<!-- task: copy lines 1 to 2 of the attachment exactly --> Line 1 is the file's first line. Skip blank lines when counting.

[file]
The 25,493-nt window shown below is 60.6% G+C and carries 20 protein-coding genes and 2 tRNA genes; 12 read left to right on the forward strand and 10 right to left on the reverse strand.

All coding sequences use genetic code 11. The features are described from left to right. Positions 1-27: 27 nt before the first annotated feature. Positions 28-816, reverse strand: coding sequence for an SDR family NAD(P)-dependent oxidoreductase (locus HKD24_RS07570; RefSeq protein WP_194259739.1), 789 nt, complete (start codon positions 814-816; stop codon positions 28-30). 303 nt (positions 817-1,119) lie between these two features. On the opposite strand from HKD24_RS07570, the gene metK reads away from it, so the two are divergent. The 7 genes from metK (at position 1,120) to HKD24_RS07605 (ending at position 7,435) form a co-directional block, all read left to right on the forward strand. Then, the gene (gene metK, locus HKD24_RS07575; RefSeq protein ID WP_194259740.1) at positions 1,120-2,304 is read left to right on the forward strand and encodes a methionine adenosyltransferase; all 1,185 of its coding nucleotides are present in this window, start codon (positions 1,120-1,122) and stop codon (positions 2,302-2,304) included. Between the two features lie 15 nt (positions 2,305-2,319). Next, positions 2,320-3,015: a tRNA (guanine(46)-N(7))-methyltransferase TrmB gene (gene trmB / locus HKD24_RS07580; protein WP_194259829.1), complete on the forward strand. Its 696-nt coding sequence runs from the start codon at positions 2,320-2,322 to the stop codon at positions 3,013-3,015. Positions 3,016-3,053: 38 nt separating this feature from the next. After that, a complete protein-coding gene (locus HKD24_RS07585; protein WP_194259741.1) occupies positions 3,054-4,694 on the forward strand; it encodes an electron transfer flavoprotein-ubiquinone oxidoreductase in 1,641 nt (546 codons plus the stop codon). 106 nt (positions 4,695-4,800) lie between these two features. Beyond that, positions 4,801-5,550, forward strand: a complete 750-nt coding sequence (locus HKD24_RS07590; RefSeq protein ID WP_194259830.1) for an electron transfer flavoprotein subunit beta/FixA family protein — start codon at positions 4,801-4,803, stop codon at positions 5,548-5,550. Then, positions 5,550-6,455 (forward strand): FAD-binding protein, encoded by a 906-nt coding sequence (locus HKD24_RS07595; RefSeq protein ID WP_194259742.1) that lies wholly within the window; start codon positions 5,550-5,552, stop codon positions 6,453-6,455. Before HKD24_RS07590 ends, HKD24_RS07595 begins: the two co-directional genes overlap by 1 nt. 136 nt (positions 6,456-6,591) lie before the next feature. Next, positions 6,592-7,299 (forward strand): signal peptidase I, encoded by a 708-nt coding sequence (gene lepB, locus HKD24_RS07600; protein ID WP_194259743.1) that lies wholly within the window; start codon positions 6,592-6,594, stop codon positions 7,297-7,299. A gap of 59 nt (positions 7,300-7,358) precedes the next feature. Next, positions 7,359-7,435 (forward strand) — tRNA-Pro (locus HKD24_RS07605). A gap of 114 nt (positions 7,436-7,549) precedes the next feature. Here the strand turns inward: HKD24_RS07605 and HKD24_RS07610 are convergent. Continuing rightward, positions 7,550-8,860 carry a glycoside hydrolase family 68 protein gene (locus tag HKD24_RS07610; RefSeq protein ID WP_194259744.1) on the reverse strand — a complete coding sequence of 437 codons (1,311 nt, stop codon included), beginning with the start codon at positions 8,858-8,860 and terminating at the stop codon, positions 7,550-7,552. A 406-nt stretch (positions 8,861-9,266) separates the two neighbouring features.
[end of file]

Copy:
The 25,493-nt window shown below is 60.6% G+C and carries 20 protein-coding genes and 2 tRNA genes; 12 read left to right on the forward strand and 10 right to left on the reverse strand.

All coding sequences use genetic code 11. The features are described from left to right. Positions 1-27: 27 nt before the first annotated feature. Positions 28-816, reverse strand: coding sequence for an SDR family NAD(P)-dependent oxidoreductase (locus HKD24_RS07570; RefSeq protein WP_194259739.1), 789 nt, complete (start codon positions 814-816; stop codon positions 28-30). 303 nt (positions 817-1,119) lie between these two features. On the opposite strand from HKD24_RS07570, the gene metK reads away from it, so the two are divergent. The 7 genes from metK (at position 1,120) to HKD24_RS07605 (ending at position 7,435) form a co-directional block, all read left to right on the forward strand. Then, the gene (gene metK, locus HKD24_RS07575; RefSeq protein ID WP_194259740.1) at positions 1,120-2,304 is read left to right on the forward strand and encodes a methionine adenosyltransferase; all 1,185 of its coding nucleotides are present in this window, start codon (positions 1,120-1,122) and stop codon (positions 2,302-2,304) included. Between the two features lie 15 nt (positions 2,305-2,319). Next, positions 2,320-3,015: a tRNA (guanine(46)-N(7))-methyltransferase TrmB gene (gene trmB / locus HKD24_RS07580; protein WP_194259829.1), complete on the forward strand. Its 696-nt coding sequence runs from the start codon at positions 2,320-2,322 to the stop codon at positions 3,013-3,015. Positions 3,016-3,053: 38 nt separating this feature from the next. After that, a complete protein-coding gene (locus HKD24_RS07585; protein WP_194259741.1) occupies positions 3,054-4,694 on the forward strand; it encodes an electron transfer flavoprotein-ubiquinone oxidoreductase in 1,641 nt (546 codons plus the stop codon). 106 nt (positions 4,695-4,800) lie between these two features. Beyond that, positions 4,801-5,550, forward strand: a complete 750-nt coding sequence (locus HKD24_RS07590; RefSeq protein ID WP_194259830.1) for an electron transfer flavoprotein subunit beta/FixA family protein — start codon at positions 4,801-4,803, stop codon at positions 5,548-5,550. Then, positions 5,550-6,455 (forward strand): FAD-binding protein, encoded by a 906-nt coding sequence (locus HKD24_RS07595; RefSeq protein ID WP_194259742.1) that lies wholly within the window; start codon positions 5,550-5,552, stop codon positions 6,453-6,455. Before HKD24_RS07590 ends, HKD24_RS07595 begins: the two co-directional genes overlap by 1 nt. 136 nt (positions 6,456-6,591) lie before the next feature. Next, positions 6,592-7,299 (forward strand): signal peptidase I, encoded by a 708-nt coding sequence (gene lepB, locus HKD24_RS07600; protein ID WP_194259743.1) that lies wholly within the window; start codon positions 6,592-6,594, stop codon positions 7,297-7,299. A gap of 59 nt (positions 7,300-7,358) precedes the next feature. Next, positions 7,359-7,435 (forward strand) — tRNA-Pro (locus HKD24_RS07605). A gap of 114 nt (positions 7,436-7,549) precedes the next feature. Here the strand turns inward: HKD24_RS07605 and HKD24_RS07610 are convergent. Continuing rightward, positions 7,550-8,860 carry a glycoside hydrolase family 68 protein gene (locus tag HKD24_RS07610; RefSeq protein ID WP_194259744.1) on the reverse strand — a complete coding sequence of 437 codons (1,311 nt, stop codon included), beginning with the start codon at positions 8,858-8,860 and terminating at the stop codon, positions 7,550-7,552. A 406-nt stretch (positions 8,861-9,266) separates the two neighbouring features.